5

I've found this sentence in a lesson about ordering food:

プラス50円でキャラメルラテかカフェラテがお選び頂けますが。

A Starbucks employee says this to a customer. The meaning should be "If you pay 50 extra yen, you can get Caramel Latte or Cafe Latte".

Why is there が after カフェラテ ? I would expect を since カフェラテ is the object of the verb 選ぶ.

I wonder if 頂けます being in potential form plays a role here. I know potential verbs use が to mark what corresponds to the object in the dictionary form. Thanks.

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Indeed both are possible due to the potential form of いただく heading the verb.

That said, I think が is very slightly more natural here, because you don’t really want to focus on the customer and the fact they can choose drinks (which feels very slightly less polite), but rather the drinks and the fact they can be chosen by the customer.

I just used the passive to show that in English, but in this Japanese sentence it can be done by using 〜が on the drinks (and 〜に on the customer), resulting in a similar syntactic structure to what a passive would be in English (where the grammatical subject is the drinks and the “by ...” is the customer).

If you use 〜を on the drinks, the fact the “subject” of 選ぶ is the customer feels emphasized — even though the customer still gets marked by 〜に due to いただく, it feels like there is a missing/floating 〜が which marks the customers somewhere lower down in the syntax tree (even though there isn’t?). Either way this arrangement doesn’t feel as polite/distant to me. It feels more like it’s highlighting the customer’s volition.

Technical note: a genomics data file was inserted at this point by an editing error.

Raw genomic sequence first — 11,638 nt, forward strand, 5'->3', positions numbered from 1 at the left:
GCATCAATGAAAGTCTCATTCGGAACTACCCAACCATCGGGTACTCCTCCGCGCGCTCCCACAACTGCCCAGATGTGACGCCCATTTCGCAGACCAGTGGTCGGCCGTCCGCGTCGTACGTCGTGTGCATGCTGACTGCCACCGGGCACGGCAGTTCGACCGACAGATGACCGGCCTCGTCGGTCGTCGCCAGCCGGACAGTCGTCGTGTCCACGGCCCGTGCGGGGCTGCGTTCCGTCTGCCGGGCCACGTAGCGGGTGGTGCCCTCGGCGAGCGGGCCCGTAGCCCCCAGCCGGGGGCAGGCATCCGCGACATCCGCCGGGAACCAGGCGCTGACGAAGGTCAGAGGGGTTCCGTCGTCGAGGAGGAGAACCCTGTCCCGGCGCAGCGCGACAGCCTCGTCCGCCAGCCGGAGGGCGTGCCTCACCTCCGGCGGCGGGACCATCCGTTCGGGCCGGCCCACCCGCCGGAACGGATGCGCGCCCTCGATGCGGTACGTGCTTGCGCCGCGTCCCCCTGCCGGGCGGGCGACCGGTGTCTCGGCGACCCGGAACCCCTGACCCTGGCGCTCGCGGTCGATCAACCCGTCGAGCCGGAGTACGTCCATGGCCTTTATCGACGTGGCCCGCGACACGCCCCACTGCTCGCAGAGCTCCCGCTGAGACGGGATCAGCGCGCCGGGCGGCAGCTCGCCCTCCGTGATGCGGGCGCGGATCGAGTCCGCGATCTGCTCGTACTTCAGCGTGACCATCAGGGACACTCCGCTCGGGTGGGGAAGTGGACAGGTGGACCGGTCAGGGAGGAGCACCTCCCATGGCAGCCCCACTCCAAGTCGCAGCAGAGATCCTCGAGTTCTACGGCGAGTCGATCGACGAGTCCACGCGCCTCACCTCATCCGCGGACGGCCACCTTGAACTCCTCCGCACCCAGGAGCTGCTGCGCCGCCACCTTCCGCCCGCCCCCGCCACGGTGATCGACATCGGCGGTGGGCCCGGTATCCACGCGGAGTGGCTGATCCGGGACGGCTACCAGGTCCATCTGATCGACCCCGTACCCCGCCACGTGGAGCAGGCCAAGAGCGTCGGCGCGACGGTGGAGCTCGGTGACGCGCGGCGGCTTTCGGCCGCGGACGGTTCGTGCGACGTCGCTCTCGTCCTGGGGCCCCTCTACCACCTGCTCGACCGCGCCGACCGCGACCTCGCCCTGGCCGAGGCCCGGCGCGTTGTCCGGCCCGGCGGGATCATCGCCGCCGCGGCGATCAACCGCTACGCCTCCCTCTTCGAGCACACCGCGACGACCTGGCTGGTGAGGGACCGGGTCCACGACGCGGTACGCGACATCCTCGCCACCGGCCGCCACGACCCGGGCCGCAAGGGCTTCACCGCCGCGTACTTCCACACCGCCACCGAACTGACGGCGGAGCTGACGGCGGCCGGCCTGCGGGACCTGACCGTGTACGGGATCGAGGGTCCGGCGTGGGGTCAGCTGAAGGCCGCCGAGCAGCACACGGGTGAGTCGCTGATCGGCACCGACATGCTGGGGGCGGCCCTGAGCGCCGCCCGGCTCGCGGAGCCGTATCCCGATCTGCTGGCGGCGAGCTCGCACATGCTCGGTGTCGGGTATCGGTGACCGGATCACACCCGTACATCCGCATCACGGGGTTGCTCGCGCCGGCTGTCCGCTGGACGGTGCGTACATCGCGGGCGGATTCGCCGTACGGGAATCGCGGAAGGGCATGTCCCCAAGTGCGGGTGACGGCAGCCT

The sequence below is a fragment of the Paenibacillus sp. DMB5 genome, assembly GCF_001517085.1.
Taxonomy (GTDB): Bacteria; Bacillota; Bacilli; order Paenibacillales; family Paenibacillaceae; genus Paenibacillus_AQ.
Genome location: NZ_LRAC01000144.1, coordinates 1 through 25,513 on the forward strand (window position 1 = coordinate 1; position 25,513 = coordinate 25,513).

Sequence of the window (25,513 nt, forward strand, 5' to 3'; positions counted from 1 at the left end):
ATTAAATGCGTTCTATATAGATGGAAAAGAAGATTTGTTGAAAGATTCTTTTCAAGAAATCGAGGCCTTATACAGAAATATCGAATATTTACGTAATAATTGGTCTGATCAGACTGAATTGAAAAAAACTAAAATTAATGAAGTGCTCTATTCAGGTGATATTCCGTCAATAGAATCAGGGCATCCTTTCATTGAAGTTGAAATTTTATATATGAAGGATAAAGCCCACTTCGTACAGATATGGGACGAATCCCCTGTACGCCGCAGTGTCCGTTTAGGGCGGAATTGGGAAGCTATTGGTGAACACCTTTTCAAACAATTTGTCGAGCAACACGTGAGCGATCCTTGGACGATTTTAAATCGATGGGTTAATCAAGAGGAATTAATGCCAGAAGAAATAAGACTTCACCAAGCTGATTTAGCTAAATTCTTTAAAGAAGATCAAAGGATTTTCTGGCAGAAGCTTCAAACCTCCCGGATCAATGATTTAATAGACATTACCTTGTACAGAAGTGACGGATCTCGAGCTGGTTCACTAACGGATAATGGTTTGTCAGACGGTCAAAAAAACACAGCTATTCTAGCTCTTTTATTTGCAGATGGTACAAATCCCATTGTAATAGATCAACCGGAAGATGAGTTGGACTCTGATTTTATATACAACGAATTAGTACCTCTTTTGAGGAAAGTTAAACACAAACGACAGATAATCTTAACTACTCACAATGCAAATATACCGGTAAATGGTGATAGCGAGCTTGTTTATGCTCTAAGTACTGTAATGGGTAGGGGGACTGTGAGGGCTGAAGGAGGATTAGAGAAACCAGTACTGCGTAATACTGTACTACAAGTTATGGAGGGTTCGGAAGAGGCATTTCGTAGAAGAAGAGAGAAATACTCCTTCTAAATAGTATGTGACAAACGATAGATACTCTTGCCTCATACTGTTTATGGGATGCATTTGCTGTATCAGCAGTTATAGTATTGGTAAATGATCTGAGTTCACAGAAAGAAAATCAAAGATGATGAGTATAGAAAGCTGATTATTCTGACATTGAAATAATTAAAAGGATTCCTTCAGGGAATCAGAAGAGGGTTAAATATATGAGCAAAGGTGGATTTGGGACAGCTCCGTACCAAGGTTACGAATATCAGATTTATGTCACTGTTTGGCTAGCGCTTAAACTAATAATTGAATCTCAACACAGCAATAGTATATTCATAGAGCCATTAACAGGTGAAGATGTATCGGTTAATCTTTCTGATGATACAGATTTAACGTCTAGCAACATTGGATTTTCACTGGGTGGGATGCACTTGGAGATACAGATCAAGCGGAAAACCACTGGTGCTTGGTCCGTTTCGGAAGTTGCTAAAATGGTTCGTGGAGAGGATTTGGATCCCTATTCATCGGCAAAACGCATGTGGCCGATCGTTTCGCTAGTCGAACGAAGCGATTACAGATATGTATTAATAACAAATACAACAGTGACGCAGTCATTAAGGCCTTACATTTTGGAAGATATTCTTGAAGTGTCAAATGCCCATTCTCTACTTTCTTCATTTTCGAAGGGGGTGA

That all said “〜をお選びいただけます” is a perfectly valid form and this is all a bit too subtle to be certain about...

  • (This answer felt too hopelessly introspective to be a real answer so I’ve marked it as a community wiki.) – Darius Jahandarie Jun 12 at 1:05
  • Thanks for the in-depth analysis @DariusJahandarie! I appreciate that. – Triangle Jun 12 at 22:41
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Your suspicion is entirely correct. The が marks the potential verb.

I think I would personally view お選びいただけます as a single (albeit compounded) verb, just as a I would view 選んでもらえる (which holds the same meaning) as a single (but again compounded) verb, so maybe that's a helpful way to think about this sort of construction taking が?

That all said, the use of が alongside potential verbs is not all that simple, and some people use を, sometimes depending on a nuance of what you want to say. There's a post on that here: https://japanese.stackexchange.com/a/614/33435

Hope that helps!

  • 1
    That was very helpful, thanks Henreetee! – Triangle Jun 12 at 10:37
  • Very welcome! :) – henreetee Jun 12 at 13:23

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